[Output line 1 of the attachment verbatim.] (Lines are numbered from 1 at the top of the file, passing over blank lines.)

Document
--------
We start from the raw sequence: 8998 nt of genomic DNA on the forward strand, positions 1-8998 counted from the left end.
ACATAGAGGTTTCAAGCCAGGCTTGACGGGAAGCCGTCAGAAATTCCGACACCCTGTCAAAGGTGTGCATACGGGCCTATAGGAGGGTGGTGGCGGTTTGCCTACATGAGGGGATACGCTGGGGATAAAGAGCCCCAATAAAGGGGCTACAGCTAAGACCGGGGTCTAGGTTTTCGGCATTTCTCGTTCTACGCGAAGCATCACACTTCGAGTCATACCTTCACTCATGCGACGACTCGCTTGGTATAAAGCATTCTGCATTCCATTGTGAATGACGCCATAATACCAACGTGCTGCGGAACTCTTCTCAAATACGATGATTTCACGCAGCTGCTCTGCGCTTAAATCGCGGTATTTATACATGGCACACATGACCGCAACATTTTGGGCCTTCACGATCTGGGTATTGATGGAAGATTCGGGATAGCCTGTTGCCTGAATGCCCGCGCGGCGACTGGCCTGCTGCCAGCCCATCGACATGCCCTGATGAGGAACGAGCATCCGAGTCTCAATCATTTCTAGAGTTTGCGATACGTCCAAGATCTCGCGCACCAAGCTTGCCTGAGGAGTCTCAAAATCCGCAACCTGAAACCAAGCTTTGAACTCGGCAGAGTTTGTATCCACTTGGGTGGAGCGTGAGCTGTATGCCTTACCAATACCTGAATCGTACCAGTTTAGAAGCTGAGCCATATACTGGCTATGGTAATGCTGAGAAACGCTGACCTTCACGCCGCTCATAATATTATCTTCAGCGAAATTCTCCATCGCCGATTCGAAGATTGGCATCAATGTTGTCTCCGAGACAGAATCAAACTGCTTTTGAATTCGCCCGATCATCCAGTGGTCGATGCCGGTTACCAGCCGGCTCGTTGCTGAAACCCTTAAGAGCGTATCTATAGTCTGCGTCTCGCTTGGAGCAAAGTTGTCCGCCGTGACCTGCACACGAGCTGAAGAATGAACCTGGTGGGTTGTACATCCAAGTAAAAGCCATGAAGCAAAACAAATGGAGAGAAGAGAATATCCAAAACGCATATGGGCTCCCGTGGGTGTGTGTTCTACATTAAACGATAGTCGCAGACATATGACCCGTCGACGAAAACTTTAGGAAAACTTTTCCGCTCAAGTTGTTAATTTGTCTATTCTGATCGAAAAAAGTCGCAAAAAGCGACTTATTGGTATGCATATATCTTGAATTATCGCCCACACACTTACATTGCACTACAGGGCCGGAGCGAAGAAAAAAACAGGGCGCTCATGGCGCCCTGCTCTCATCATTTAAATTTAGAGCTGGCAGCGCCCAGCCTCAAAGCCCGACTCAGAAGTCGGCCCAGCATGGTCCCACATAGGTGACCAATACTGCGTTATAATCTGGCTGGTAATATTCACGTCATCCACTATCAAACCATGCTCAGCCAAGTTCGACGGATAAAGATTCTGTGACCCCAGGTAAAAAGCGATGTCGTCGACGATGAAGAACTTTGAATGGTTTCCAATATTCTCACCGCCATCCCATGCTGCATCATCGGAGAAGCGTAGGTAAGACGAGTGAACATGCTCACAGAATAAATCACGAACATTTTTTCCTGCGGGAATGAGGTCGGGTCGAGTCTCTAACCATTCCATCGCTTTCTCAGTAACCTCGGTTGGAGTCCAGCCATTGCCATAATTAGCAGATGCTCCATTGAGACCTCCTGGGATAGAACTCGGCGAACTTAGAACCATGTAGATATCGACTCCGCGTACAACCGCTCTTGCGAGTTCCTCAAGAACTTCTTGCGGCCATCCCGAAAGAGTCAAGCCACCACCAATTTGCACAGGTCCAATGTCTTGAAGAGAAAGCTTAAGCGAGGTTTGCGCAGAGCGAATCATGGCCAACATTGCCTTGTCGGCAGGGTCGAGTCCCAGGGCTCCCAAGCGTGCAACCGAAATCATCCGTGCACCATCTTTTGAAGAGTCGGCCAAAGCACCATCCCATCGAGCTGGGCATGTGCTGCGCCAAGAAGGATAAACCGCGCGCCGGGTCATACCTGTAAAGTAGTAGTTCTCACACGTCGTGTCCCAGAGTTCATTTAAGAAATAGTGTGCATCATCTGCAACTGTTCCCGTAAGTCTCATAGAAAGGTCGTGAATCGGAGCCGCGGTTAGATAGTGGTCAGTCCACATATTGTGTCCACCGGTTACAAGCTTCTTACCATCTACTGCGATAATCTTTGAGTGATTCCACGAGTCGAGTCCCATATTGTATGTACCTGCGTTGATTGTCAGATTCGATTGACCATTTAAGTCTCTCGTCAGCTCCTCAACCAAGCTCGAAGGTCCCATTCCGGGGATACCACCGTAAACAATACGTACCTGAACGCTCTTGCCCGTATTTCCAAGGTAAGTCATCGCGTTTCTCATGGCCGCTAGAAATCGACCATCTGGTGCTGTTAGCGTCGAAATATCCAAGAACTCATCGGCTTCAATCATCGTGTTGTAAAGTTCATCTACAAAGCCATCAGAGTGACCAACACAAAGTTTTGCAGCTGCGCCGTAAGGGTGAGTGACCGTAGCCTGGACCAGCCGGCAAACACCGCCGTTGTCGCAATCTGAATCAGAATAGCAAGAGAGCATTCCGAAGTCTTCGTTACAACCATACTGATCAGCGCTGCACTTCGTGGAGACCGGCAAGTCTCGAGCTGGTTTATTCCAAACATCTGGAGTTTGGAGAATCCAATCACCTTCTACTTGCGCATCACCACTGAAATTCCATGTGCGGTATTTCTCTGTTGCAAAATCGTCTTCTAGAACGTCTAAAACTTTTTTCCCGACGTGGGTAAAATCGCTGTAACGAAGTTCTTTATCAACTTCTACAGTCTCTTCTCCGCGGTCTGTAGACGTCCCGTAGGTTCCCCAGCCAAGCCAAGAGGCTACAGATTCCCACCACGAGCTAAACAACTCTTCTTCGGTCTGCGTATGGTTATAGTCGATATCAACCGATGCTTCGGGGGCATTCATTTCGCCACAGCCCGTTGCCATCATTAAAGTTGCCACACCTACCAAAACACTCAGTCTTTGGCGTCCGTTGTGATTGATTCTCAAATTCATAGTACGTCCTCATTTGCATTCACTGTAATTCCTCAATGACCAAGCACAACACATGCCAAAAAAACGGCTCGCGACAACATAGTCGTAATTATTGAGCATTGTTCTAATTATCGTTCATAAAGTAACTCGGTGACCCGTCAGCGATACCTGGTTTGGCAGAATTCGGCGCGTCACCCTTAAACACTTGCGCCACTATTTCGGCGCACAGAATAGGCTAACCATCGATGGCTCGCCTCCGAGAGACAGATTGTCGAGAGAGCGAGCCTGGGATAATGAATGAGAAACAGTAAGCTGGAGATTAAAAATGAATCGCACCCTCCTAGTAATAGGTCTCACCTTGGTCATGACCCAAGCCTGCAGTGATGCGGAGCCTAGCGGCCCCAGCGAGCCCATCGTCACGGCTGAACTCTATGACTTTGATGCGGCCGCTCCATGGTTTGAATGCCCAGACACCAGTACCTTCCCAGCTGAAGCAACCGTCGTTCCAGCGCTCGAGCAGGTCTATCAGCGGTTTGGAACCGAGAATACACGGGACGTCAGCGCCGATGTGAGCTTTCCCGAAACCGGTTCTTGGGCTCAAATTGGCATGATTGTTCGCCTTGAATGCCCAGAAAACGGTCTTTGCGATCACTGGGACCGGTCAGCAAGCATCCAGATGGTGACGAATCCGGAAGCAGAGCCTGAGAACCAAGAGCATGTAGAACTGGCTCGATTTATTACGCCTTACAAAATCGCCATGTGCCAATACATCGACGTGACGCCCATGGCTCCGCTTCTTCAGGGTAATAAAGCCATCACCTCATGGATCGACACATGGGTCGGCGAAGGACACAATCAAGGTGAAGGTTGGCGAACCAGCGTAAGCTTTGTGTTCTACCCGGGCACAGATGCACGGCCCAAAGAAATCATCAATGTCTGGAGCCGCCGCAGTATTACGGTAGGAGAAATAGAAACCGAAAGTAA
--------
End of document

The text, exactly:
We start from the raw sequence: 8998 nt of genomic DNA on the forward strand, positions 1-8998 counted from the left end.